- 14 February - The French Government announces a French company had its license revoked A La Table de Spanghero license after it was found knowingly selling horse meat labelled as beef. They had sold to another French company, Comigel.
- The horse meat found in Comigel products originated from a Romanian slaughterhouse called Doly Com. They had supplied the meat under contract to a holding company based in Cyprus, Draap Trading Limited.
- The company, which operates in the Netherlands, was found to be owned by a Virgin Islands holding company. Draap spelt backwards is paard, the Dutch word for horse.
- April 2013 - Independent review of the food industry is announced by the Government.
A long-awaited report into the food industry which was launched after last year's horsemeat scandal is due to be published later this morning.
Professor Chris Elliot's report into food fraud is expected to warn that the industry is susceptible to criminal activity.
In an interim report published last December, Elliot urged the creation of a specialist unit to tackle food fraud and protect consumers.
The report was initially due out in the spring, but was pushed back due to the European elections.
The Department of Environment and Rural Affairs (Defra) commissioned the report after horsemeat was found in a number of food products labelled as beef.
Princess Anne has suggested that Britain should eat more horsemeat to stop surplus animals being abandoned and said she thinks the food tastes "very good."
"An awful lot of the abandonments is because they don't perceive there to be any value in the animals," she told BBC One's Countryfile.
"The meat trade adds value to the animal so there is some point in keeping it healthy if it's got an end point that it can go to."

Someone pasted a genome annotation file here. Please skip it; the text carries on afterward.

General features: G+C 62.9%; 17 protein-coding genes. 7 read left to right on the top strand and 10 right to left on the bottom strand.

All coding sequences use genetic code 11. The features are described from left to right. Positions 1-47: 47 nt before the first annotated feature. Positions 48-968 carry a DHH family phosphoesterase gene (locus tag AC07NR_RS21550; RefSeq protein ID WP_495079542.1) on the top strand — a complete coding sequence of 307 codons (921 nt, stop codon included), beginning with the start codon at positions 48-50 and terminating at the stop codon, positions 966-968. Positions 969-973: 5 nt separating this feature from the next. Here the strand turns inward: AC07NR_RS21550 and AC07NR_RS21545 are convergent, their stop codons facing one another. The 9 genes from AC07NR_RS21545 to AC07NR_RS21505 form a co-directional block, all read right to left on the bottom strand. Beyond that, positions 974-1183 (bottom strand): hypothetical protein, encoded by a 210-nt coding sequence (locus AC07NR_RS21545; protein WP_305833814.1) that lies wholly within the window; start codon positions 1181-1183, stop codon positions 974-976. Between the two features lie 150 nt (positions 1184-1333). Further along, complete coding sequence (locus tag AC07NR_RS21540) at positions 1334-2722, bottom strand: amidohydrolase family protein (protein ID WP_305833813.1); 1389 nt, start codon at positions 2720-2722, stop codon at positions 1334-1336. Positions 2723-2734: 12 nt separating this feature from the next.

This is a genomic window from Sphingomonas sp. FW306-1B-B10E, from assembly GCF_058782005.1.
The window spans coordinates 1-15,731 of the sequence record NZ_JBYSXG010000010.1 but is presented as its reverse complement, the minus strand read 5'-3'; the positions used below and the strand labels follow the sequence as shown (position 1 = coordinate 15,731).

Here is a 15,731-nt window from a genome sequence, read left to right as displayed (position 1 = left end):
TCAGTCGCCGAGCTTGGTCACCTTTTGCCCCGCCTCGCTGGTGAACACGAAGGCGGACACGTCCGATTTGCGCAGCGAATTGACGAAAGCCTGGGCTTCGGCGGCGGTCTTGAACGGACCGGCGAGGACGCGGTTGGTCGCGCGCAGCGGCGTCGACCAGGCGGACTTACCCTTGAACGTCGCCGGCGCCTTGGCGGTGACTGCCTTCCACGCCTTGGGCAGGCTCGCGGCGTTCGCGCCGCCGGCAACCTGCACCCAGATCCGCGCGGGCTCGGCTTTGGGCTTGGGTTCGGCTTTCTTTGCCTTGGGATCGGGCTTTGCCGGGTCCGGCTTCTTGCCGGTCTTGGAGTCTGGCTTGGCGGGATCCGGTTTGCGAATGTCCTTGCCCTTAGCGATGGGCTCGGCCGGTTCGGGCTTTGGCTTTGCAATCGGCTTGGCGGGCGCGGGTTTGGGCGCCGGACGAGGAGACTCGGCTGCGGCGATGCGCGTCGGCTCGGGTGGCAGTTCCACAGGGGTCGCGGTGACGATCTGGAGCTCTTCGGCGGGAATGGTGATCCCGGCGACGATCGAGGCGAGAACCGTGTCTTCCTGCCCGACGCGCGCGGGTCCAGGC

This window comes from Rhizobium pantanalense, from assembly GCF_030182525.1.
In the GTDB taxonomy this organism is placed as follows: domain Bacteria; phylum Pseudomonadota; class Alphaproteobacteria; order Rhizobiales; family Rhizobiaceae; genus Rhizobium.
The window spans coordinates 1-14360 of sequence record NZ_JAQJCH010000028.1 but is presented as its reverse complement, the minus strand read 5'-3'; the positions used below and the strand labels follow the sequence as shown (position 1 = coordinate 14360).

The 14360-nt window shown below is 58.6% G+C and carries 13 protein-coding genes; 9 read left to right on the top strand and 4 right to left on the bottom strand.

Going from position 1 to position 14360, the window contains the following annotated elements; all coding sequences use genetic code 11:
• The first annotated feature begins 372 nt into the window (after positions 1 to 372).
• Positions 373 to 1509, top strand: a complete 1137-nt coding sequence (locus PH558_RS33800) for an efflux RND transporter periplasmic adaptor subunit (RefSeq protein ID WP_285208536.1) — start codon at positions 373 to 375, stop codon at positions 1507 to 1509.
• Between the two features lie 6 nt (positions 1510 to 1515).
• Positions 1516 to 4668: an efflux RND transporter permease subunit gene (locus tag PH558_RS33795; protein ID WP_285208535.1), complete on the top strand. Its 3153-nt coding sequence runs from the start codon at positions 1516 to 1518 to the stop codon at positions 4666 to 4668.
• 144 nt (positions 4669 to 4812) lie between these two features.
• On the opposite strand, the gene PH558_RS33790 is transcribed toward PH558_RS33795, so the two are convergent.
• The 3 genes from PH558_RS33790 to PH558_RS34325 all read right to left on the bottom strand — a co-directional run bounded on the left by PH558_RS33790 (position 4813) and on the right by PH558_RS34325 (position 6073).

Asked if she had ever eaten horse meat, she replied: "Oh, certainly."
She described the meat as tasting "very good, actually."
The owner of a horse sanctuary in Staffordshire has hit back at a suggestion from Princess Anne that eating horsemeat would improve the welfare of the animals.
Billy Wilson likened it to "cannibalism" as he said horses are the "closest animals to mankind".
Yesterday Princess Anne wondered if the UK should be considering creating a market for horsemeat to stop the animals being abandoned in increasing numbers.
Today one butcher claimed the British attitude towards eating horses is unique among our European neighbours.
And as Damon Green reports, as the debate continues, there will be more horses needing to find a home.
Princess Anne has suggested that people in Britain should consider eating horsemeat because it would improve the welfare of the animals.
She said that "Our attitudes to the horsemeat trade may have to change," because those in the trade "value their horses and look after them well".
The Princess asked whether we "should we be considering a real market for horsemeat and would that reduce the number of welfare case?"
"I think this needs a debate."
The Princess Royal, who is President of the charity World Horse Welfare, was speaking at its annual meeting when she made the comments, The Telegraph reported.